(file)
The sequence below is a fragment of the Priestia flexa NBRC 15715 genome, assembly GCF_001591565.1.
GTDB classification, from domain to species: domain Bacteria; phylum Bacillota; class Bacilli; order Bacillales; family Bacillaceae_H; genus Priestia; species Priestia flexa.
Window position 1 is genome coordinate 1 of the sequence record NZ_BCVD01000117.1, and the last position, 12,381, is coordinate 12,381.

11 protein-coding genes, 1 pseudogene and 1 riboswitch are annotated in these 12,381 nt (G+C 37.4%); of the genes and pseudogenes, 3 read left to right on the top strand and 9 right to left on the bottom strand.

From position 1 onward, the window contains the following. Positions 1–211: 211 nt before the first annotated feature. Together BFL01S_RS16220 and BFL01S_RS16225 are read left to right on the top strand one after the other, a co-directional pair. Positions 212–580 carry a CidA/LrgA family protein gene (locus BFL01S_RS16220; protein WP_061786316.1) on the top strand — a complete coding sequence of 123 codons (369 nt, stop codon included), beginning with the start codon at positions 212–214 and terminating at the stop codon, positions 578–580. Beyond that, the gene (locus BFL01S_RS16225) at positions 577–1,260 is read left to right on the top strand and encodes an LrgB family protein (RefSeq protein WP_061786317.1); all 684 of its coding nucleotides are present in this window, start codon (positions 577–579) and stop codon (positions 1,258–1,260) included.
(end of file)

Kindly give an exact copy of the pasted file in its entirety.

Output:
The sequence below is a fragment of the Priestia flexa NBRC 15715 genome, assembly GCF_001591565.1.
GTDB classification, from domain to species: domain Bacteria; phylum Bacillota; class Bacilli; order Bacillales; family Bacillaceae_H; genus Priestia; species Priestia flexa.
Window position 1 is genome coordinate 1 of the sequence record NZ_BCVD01000117.1, and the last position, 12,381, is coordinate 12,381.

11 protein-coding genes, 1 pseudogene and 1 riboswitch are annotated in these 12,381 nt (G+C 37.4%); of the genes and pseudogenes, 3 read left to right on the top strand and 9 right to left on the bottom strand.

From position 1 onward, the window contains the following. Positions 1–211: 211 nt before the first annotated feature. Together BFL01S_RS16220 and BFL01S_RS16225 are read left to right on the top strand one after the other, a co-directional pair. Positions 212–580 carry a CidA/LrgA family protein gene (locus BFL01S_RS16220; protein WP_061786316.1) on the top strand — a complete coding sequence of 123 codons (369 nt, stop codon included), beginning with the start codon at positions 212–214 and terminating at the stop codon, positions 578–580. Beyond that, the gene (locus BFL01S_RS16225) at positions 577–1,260 is read left to right on the top strand and encodes an LrgB family protein (RefSeq protein WP_061786317.1); all 684 of its coding nucleotides are present in this window, start codon (positions 577–579) and stop codon (positions 1,258–1,260) included.